As critics continue to rail against Operation Fast and Furious and other matters relating to the Justice Department, Attorney General Eric Holder has resorted to playing the "race card." In a Sunday interview published in the New York Times, Holder accused his growing ensemble of critics of racist motivations, as they scrutinize his performance as head of the Department of Justice (DOJ) and his involvement in the controversial scandal of gunrunning to Mexican drug cartels.
Congressmen long ago granted themselves the privilege of mailing items to constituents at taxpayers’ expense, a process called “franking.” Usually such a mailing amounts to a barely disguised plea for reelection, bragging about how much pork the congressman has brought home and listing services he offers to his constituents.
U.S. State Department security personnel detained a conservative activist at last week’s conference to help implement a United Nations resolution that seeks to curb free speech.
A distorted account of Republican presidential candidate Ron Paul's "town hall" meeting in New Hampshire Monday evening appeared on the ABC News political blog, "The Note." The report, written by Jason Volock, appeared under the headline, "Ron Paul Attacked for Views on Health Care." The lead sentence reads: "Ron Paul's views on health care came under fire tonight at a campaign stop in New Hampshire, where his position on eliminating Medicaid was met with open hostility from the audience."
According to United Wisconsin, the group behind effort to recall Governor Scott Walker, as of December 19 volunteers had collected 507,533 of the 540,208 signatures needed to force the special gubernatorial election.
As GOP presidential contender Ron Paul is increasingly becoming a threat to the establishment and to big government advocates on both ends of the political spectrum, some members of his opposition are preparing dirty tactics to thwart him. The secretive hacker group Anonymous, for instance, has already vowed to disrupt the January 3 vote in the Iowa caucuses, which Paul seems poised to win.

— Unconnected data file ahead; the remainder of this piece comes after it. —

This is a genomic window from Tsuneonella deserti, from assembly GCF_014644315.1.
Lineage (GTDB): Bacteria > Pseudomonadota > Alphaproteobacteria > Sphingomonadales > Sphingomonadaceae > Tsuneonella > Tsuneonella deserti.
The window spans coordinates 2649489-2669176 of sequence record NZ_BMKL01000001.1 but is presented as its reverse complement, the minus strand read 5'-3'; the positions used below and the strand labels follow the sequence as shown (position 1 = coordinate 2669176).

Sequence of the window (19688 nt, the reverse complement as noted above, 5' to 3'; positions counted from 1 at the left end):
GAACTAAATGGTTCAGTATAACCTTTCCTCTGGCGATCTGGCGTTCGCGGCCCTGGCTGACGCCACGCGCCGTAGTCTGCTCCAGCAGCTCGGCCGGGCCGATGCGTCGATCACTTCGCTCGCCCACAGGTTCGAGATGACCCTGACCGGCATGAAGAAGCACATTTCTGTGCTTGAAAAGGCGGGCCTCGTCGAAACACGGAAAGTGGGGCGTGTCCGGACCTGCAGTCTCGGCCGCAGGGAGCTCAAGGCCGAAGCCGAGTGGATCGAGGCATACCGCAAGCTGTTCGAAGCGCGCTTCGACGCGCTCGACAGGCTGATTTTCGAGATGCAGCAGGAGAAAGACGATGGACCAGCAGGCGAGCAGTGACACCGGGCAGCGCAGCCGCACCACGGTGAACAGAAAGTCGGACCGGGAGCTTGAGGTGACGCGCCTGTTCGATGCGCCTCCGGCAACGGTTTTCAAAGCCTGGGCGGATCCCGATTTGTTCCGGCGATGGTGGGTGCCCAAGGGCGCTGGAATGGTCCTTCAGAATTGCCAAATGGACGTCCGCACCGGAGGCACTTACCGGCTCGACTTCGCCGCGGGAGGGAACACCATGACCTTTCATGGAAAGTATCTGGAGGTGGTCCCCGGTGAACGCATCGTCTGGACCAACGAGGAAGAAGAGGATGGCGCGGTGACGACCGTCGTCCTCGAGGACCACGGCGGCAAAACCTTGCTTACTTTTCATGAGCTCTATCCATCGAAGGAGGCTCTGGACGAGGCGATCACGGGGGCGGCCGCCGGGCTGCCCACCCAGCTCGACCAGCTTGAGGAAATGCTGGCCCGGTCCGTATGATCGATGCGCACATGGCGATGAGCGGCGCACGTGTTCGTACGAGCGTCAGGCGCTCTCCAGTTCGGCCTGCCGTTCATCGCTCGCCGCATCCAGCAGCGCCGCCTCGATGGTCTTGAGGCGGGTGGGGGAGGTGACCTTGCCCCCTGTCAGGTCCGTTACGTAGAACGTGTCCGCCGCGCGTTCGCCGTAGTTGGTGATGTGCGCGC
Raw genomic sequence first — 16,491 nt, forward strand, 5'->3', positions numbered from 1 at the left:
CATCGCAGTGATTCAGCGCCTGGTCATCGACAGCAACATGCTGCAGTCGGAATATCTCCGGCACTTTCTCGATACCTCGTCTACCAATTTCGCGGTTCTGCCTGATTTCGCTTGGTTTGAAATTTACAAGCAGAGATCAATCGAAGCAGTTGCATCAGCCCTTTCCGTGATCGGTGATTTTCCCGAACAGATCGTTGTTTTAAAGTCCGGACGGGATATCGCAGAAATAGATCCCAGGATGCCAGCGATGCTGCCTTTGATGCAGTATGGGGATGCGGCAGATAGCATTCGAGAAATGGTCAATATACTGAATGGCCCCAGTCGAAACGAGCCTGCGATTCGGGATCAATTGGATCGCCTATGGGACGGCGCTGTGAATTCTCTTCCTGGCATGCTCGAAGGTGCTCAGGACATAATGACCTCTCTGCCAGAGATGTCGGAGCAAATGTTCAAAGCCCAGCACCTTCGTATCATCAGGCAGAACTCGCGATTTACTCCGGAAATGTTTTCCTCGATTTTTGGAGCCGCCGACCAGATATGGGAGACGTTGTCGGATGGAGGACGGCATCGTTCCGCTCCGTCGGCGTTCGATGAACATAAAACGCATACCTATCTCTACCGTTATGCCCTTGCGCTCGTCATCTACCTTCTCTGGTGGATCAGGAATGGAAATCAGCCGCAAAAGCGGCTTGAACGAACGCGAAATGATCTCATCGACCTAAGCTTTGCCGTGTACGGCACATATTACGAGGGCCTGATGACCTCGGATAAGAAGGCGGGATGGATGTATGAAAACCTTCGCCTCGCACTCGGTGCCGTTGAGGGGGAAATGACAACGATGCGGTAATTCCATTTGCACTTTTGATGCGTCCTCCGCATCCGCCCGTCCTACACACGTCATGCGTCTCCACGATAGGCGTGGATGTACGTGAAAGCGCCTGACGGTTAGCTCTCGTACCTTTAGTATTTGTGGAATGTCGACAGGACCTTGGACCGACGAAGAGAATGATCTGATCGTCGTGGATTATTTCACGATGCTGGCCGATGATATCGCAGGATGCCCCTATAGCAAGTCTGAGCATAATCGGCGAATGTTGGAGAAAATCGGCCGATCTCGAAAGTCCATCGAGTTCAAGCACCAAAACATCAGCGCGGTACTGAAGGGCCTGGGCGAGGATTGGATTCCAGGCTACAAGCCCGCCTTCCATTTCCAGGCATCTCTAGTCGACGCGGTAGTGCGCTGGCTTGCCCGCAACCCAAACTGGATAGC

Despite the best efforts of the establishment media, Ron Paul’s campaign for President is gaining momentum nationwide as his “unorthodox” views are becoming more widely disseminated and understood by an American public slavering for salvation from the economic and moral abyss toward which the country is slouching.
Newt Gingrich is fond of reminding listeners that he was a history professor. As with most things the former Speaker of the House says, there's a bit of truth and a lot of exaggeration in that line of his résumé.
With the Iowa caucuses just two weeks away, Ron Paul has taken the lead in two caucus forecasts — a development that has the GOP establishment on edge.
A December 18 Public Policy Polling survey found that the Texas Congressman was the choice of 23 percent of likely Republican caucus voters. Mitt Romney came in second at 20 percent, with Newt Gingrich in third at 14 percent and Michele Bachmann, Rick Perry, Rick Santorum tied at 10 percent. “Someone else/Not sure” was next at 7 percent, followed by Jon Huntsman at 4 percent and Gary Johnson at 2 percent.
Debate over the payroll tax cut remains heated as House Speaker John Boehner (R-Ohio, left) demanded from Senate Majority Leader Harry Reid (D-Nev.) a year-long tax cut. The challenge threw another wrench into the negotiations on the deal, which, if not reached by the New Year, will result in an increase in payroll taxes as the present payroll tax reduction expires.
The Occupy Wall Street demonstrators on the West Coast moved into a new phase of "direct action" this past week with efforts to close down shipping at major ports from San Diego, California, to Anchorage, Alaska. Occupy Wall Street (OWS) organizers designated Monday, December 12 as "Occupy the Ports Day" and had hoped to inspire ongoing strikes and blockades that would shut down import-export commerce long-term. However, except for the stoppage of shipping at Oakland, California, the plan has failed to achieve anywhere near the magnitude of disruptions that organizers had hoped for. Smaller OWS blockades at ports in Seattle, Washington, and Portland, Oregon, caused lesser disruptions, while most other ports continued normal operations, as small groups of protesters marched, chanted, and sometimes attempted to block traffic in and out of port facilities.